BOSTON – The frugality and investing discipline that the 2008 financial crisis imposed on Americans appear to have led to permanent changes in behavior on money matters, according to a survey by the nation's second largest mutual fund company.
Spendthrift ways are unlikely to again become as pervasive as they were before the crisis, Fidelity Investments concluded Wednesday in releasing results of its "Five Years After" survey of nearly 1,200 investors.
Positive behaviors that appear to be now entrenched include saving more in 401(k) plans, paying down debt and taking greater care to invest wisely.
"These tend to be very sticky decisions, because you begin to budget and spend around a higher savings rate," said John Sweeney, an executive vice president on retirement and investing with Boston-based Fidelity. "People are taking control of their financial lives, and control breeds confidence."
Survey participants were interviewed over two weeks in February, nearly five years after the government-brokered rescue sale of Wall Street firm Bear Stearns to JPMorgan Chase. That event, in March 2008, is regarded as a tipping point for more the tumultuous upheavals that followed, including the September 2008 collapse of Lehman Brothers, which the government allowed to fail.
Housing prices plunged, unemployment spiked and stocks tumbled more than 50 percent from the market's October 2007 high to its March 2009 low. It wasn't until last month that the Dow Jones industrial average returned to its pre-crisis high.
Key survey findings include:
Fifty-six percent reported their financial outlooks changed from feeling scared or confused at the beginning of the crisis to confident or prepared five years later.
Survey participants estimated their household had lost 34 percent of the value of their total assets, on average, at the low point of the crisis. Thirty-five percent experienced what they considered to be a large drop in income, and 17 percent said at least one head of their household lost a job.
Forty-two percent increased the amounts of regular contributions to workplace savings plans such as 401(k)s, or to individual retirement accounts or health-savings accounts.
Fifty-five percent said they feel better prepared for retirement than they were before the crisis. However, among the group of survey participants who reported they continue to feel scared, just 34 percent said they're better prepared for retirement.
Forty-nine percent have decreased their amount of personal debt, with 72 percent having less debt now than they did pre-crisis. Just 31 percent of those who indicated they're still scared reported that they have reduced debt.
Forty-two percent have increased the size of the emergency fund they've established to meet large unexpected expenses. Among those self-reporting as scared, only 24 percent have a bigger emergency fund than they had pre-crisis.
Seventy-eight percent of those saying they're prepared and confident said the financial actions they've taken are permanent changes to their behavior. Fifty-nine percent of the scared group said they've made permanent changes.
Sweeney said the survey findings and Fidelity's own data on customers' actions during the financial crisis suggest investors have become more engaged about managing their portfolios. People also have become smarter about managing the risks of potential investment losses and avoiding unsustainable debt levels.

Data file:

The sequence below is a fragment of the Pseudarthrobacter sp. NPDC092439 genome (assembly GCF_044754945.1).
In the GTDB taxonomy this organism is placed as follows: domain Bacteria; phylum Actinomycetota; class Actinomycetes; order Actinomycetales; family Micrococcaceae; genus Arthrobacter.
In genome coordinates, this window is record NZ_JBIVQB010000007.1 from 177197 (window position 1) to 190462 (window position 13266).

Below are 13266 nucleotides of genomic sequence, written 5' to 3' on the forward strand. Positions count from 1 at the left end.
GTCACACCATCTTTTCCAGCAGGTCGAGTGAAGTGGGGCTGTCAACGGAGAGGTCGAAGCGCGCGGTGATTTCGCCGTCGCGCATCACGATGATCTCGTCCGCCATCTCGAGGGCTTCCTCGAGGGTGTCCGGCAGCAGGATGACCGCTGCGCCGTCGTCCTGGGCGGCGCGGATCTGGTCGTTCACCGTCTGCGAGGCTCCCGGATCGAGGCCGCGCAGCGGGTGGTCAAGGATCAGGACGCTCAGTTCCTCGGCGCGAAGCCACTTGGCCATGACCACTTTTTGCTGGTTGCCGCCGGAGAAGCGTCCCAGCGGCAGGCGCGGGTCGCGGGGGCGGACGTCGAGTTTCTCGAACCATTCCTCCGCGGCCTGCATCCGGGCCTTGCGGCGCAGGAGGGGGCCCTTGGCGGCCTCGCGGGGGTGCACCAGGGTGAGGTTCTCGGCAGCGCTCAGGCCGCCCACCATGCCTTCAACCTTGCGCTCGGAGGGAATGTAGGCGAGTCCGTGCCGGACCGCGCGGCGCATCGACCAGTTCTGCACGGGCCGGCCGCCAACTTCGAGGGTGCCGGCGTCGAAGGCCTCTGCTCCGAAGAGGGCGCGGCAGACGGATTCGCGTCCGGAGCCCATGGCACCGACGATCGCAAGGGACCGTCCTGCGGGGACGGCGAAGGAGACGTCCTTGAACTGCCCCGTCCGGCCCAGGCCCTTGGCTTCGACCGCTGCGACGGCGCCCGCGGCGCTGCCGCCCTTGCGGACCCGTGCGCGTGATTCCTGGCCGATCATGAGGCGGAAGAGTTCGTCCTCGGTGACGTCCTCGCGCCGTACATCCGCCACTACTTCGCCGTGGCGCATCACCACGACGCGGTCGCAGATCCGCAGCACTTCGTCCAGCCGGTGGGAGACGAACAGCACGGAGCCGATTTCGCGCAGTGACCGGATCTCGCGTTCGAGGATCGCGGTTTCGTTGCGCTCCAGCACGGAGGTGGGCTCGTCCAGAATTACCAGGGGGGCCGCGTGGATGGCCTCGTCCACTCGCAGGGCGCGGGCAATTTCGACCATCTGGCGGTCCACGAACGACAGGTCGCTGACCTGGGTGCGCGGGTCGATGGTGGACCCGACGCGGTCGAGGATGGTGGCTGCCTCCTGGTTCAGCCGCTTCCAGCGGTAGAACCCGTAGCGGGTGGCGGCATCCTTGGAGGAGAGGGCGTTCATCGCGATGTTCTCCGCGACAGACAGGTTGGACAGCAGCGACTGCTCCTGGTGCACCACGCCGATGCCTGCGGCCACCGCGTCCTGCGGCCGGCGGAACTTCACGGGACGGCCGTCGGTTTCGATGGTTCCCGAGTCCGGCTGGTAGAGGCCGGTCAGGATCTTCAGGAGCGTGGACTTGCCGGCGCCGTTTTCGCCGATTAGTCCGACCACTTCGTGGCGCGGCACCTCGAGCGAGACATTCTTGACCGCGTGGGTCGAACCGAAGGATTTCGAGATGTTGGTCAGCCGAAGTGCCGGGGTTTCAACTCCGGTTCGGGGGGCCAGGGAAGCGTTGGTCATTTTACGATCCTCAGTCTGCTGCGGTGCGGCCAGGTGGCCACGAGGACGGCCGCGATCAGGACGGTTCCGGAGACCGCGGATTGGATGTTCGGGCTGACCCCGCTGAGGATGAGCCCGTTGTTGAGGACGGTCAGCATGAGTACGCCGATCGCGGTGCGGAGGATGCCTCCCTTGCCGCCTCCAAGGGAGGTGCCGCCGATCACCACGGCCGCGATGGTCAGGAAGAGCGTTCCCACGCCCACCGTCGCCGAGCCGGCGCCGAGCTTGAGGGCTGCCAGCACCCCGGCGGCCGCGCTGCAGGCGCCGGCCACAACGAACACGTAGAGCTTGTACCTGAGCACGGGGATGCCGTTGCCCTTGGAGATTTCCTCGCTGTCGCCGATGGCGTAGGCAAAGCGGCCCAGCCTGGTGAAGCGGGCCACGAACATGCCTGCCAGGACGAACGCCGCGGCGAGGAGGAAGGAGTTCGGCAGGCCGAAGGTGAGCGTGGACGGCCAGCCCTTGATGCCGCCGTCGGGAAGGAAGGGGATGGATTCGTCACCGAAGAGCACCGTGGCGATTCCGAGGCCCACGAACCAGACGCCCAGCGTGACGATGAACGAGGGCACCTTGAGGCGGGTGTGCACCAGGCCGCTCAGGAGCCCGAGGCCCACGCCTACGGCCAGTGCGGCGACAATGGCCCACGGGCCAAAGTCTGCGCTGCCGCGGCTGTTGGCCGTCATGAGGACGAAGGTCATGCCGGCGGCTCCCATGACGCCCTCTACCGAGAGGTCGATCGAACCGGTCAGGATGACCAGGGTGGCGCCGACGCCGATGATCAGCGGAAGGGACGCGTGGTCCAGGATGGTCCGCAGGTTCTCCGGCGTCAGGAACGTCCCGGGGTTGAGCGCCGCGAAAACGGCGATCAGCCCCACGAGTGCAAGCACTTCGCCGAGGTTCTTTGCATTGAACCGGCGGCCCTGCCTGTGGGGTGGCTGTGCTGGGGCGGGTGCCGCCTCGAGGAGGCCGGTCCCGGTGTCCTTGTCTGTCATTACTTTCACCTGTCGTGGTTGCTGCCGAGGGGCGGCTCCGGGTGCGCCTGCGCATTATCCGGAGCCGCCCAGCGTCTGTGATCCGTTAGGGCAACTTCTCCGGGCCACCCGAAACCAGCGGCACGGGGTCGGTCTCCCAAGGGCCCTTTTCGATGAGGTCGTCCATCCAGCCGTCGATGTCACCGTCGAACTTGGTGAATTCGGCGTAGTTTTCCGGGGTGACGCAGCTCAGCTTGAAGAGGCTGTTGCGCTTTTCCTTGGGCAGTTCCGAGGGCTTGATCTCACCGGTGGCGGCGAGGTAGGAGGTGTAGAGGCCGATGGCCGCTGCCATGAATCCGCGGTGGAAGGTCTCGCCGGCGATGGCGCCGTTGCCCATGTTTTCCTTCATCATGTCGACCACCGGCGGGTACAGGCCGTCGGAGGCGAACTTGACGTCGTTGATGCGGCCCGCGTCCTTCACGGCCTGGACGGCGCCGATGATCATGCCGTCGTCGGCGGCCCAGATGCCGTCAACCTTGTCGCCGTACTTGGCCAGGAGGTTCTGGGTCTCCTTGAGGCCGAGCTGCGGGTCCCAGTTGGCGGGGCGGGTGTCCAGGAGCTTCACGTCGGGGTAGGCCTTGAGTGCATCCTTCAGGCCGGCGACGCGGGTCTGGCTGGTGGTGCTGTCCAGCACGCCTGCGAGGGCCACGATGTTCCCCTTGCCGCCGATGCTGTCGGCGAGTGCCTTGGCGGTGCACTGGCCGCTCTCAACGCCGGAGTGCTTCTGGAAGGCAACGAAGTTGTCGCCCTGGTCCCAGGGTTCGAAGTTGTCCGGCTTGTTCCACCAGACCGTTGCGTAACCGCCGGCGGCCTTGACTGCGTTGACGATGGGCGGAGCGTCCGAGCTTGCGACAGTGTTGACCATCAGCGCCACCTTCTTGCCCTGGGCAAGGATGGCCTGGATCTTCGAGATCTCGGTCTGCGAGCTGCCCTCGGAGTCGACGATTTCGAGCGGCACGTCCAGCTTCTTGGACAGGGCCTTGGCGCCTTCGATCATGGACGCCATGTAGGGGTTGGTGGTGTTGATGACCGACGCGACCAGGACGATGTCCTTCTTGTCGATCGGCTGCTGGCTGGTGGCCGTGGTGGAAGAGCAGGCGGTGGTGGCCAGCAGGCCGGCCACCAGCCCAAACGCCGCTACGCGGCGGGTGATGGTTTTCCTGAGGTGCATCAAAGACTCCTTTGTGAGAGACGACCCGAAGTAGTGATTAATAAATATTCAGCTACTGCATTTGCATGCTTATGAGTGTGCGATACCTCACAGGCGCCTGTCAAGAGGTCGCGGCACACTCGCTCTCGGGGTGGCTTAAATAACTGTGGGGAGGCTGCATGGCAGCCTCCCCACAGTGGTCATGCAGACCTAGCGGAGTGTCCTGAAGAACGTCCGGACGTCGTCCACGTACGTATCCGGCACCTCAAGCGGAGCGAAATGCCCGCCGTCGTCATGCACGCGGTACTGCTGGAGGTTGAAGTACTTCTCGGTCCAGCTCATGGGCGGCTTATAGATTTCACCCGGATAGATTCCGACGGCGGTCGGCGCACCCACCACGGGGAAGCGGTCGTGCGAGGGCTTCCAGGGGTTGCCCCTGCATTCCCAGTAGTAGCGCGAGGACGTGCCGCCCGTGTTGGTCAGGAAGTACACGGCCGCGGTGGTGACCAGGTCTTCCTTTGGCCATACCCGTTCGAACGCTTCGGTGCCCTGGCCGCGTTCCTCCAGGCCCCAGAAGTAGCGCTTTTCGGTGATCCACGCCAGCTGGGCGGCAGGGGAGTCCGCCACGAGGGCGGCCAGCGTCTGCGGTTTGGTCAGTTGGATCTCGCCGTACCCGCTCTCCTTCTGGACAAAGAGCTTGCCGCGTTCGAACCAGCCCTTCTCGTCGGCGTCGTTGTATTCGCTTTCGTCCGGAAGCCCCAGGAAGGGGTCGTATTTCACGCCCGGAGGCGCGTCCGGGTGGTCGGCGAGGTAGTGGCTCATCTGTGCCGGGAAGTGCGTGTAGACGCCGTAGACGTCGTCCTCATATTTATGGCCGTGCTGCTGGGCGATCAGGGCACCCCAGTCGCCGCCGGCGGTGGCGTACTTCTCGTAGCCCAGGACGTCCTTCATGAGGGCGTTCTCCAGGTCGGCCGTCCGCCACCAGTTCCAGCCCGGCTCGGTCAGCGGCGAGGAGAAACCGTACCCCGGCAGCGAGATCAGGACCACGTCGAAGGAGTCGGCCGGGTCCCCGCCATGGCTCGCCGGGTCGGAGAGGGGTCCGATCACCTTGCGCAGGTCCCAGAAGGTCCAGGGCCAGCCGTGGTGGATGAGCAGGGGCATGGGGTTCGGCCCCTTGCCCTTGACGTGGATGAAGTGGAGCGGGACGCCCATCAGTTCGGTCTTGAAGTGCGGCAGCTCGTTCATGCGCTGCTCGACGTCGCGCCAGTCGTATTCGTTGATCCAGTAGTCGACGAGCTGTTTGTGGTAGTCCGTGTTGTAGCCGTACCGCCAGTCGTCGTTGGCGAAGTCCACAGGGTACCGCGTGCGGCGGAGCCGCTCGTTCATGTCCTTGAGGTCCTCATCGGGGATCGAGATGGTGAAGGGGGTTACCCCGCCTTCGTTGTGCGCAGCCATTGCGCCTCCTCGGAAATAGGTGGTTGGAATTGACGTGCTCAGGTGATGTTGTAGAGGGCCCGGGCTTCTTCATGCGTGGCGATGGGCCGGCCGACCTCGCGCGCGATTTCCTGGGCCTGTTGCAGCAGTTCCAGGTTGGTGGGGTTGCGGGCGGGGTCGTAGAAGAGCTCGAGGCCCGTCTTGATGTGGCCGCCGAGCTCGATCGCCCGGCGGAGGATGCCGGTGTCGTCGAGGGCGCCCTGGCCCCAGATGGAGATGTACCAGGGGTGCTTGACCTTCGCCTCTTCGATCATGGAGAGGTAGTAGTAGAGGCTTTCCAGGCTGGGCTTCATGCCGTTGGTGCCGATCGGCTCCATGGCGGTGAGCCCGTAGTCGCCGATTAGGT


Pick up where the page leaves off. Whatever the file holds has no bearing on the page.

"We can't control the markets, but we can control how much we save and spend," he said. "It will help them better weather the next period of market volatility."
One of the most pronounced changes in investor behavior since the crisis has been growth of savings invested in bonds and bond mutual funds. Bond funds have attracted more than $1 trillion in net deposits since 2008, while money has been pulled out of stock funds for the past six years in a row. Bonds typically generate smaller long-term returns than stocks, but with less chance of short-term losses.
Year-to-date data show cash has finally begun flowing into U.S. stock funds, while bond funds continue to attract money.
Sweeney noted that stocks historically have generated larger returns than bonds, making them a better option to offset the effects of long-term inflation. But he acknowledged bonds are likely to continue attracting retiring baby boomers and others seeking reliable income.
"We're going to see a long-term systemic shift into bond funds as the population ages and the need grows to reduce risk in their portfolios."
The survey was conducted for Fidelity by the firm GfK. Fidelity, the second-largest U.S. mutual fund company behind Vanguard based on fund assets, was not identified to the 1,154 survey participants as the sponsor. GfK used its KnowledgePanel sample, which first chose participants for the nationwide study using randomly generated telephone numbers and home addresses. Once people were selected to participate, they were interviewed online. Participants without Internet access were provided it for free.
To qualify for the survey, participants had to be at least 25 years old, and identify themselves as a financial decision maker for his or her household. Participants also had to own investments other than a bank savings account or certificate of deposit. There was no minimum threshold for the dollar amount of invested assets required to participate.